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Int J Audiol. 2018 Jul;57(7):483-492. doi: 10.1080/14992027.2018.1432901. Epub 2018 Feb 7.

Semantic context improves speech intelligibility and reduces listening effort for listeners with hearing impairment.

Author information

1
a Brain and Mind Institute , University of Western Ontario , London , Canada.
2
b National Centre for Audiology , University of Western Ontario , London , Canada , and.
3
c School of Communication Sciences and Disorders , University of Western Ontario , London , Canada.

Abstract

OBJECTIVE:

We investigated whether speech intelligibility and listening effort for hearing-aid users is affected by semantic context and hearing-aid setting.

DESIGN:

Participants heard target sentences spoken in a reverberant background of cafeteria noise and competing speech. Participants reported each sentence verbally. Eight participants also rated listening effort after each sentence. Sentence topic was either the same as, or different from, the previous target sentence.

STUDY SAMPLE:

Twenty participants with sensorineural hearing loss were fit binaurally with Signia receiver-in-the-canal hearing aids. Participants performed the task twice: once using the hearing aid's omnidirectional setting and once using the "Reverberant Room" setting, designed to aid listening in reverberant environments.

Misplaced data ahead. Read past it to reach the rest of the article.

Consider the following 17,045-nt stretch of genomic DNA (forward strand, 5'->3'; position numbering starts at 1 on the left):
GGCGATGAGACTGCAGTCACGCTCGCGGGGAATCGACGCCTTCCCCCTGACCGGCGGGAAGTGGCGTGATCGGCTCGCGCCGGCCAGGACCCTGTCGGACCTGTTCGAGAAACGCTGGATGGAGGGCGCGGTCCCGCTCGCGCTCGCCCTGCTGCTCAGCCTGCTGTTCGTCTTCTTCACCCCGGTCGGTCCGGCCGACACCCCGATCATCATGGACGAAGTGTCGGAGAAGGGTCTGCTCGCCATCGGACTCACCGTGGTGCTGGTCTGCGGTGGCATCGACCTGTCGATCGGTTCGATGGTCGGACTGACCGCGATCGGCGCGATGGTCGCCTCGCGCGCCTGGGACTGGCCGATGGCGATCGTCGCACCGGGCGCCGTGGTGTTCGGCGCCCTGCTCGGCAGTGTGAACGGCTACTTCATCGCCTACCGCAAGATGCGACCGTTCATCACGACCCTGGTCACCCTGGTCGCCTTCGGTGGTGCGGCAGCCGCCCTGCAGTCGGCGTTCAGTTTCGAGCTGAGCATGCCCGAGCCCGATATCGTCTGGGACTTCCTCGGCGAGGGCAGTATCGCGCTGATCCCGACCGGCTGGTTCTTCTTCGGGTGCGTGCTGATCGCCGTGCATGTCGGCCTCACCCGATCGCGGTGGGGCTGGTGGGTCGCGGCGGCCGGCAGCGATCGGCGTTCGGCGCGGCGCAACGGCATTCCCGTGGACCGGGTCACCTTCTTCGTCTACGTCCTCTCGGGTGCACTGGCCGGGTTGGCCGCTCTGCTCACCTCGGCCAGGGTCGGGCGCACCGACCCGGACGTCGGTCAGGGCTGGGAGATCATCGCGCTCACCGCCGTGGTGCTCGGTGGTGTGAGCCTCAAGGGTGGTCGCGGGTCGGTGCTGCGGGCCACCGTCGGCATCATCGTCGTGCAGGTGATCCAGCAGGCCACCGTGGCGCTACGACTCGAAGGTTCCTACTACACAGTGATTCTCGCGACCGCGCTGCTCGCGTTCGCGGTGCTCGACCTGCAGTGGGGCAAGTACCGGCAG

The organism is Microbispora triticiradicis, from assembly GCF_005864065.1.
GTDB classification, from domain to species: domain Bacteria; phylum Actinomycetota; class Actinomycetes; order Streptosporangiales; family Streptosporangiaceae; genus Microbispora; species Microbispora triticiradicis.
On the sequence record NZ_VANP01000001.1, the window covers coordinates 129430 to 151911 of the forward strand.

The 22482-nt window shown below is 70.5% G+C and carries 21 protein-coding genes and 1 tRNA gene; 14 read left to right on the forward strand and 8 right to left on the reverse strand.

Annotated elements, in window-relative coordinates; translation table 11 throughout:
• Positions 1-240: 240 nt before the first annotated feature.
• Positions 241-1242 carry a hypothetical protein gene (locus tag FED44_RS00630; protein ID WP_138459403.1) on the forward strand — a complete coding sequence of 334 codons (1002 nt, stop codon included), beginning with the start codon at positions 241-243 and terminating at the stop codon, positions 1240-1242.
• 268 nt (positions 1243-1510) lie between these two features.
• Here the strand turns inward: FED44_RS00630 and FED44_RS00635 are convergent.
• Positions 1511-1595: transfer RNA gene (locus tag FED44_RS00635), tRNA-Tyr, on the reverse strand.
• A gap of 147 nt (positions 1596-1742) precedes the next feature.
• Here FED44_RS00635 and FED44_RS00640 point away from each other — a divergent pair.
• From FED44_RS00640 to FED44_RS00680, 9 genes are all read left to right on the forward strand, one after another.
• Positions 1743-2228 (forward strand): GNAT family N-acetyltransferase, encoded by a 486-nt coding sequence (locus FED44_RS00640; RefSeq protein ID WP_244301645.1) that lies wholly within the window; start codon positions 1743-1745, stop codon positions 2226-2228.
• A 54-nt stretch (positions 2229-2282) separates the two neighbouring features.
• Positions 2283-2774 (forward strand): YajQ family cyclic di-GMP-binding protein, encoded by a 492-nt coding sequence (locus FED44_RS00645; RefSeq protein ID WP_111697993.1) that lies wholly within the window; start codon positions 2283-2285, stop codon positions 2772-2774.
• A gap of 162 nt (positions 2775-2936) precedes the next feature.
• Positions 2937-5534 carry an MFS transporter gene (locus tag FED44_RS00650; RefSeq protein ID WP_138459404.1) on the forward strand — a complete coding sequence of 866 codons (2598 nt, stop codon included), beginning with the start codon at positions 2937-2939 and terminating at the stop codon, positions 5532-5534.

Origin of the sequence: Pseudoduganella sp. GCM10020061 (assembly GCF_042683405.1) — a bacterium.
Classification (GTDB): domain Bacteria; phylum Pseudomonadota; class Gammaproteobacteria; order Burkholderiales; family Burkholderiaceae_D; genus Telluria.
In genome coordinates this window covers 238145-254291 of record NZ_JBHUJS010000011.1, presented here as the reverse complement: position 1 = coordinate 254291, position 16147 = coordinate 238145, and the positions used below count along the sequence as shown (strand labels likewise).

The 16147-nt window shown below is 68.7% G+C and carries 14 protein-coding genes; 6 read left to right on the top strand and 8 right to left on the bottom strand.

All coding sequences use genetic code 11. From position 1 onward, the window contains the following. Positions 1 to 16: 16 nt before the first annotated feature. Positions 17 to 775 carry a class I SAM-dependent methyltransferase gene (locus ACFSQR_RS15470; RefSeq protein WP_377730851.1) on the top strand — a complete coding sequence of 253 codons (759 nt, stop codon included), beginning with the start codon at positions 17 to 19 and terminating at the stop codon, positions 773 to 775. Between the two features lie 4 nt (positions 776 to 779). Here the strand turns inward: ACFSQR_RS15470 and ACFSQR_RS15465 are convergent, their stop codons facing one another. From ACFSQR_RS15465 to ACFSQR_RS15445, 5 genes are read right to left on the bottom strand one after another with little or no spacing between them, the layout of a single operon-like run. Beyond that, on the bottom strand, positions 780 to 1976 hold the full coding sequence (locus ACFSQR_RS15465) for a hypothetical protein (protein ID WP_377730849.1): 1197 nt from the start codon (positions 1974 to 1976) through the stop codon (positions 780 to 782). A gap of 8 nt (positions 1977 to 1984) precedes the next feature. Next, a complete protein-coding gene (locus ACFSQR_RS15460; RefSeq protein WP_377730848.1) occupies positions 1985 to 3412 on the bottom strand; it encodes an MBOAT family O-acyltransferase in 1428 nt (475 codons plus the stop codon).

RESULTS:

Participants achieved better speech intelligibility for same-topic than different-topic sentences, and when they used the "Reverberant Room" than the omnidirectional hearing-aid setting. Participants who rated effort showed a reliable reduction in listening effort for same-topic sentences and for the "Reverberant Room" hearing-aid setting. The improvement in speech intelligibility from semantic context (i.e. same-topic compared to different-topic sentences) was greater than the improvement gained from changing hearing-aid setting.

CONCLUSIONS:

These findings highlight the enormous potential of cognitive (specifically, semantic) factors for improving speech intelligibility and reducing perceived listening effort in noise for hearing-aid users.

KEYWORDS:

Psychoacoustics/hearing science; behavioural measures; hearing aids; speech perception

PMID:
29415585
DOI:
10.1080/14992027.2018.1432901
[Indexed for MEDLINE]

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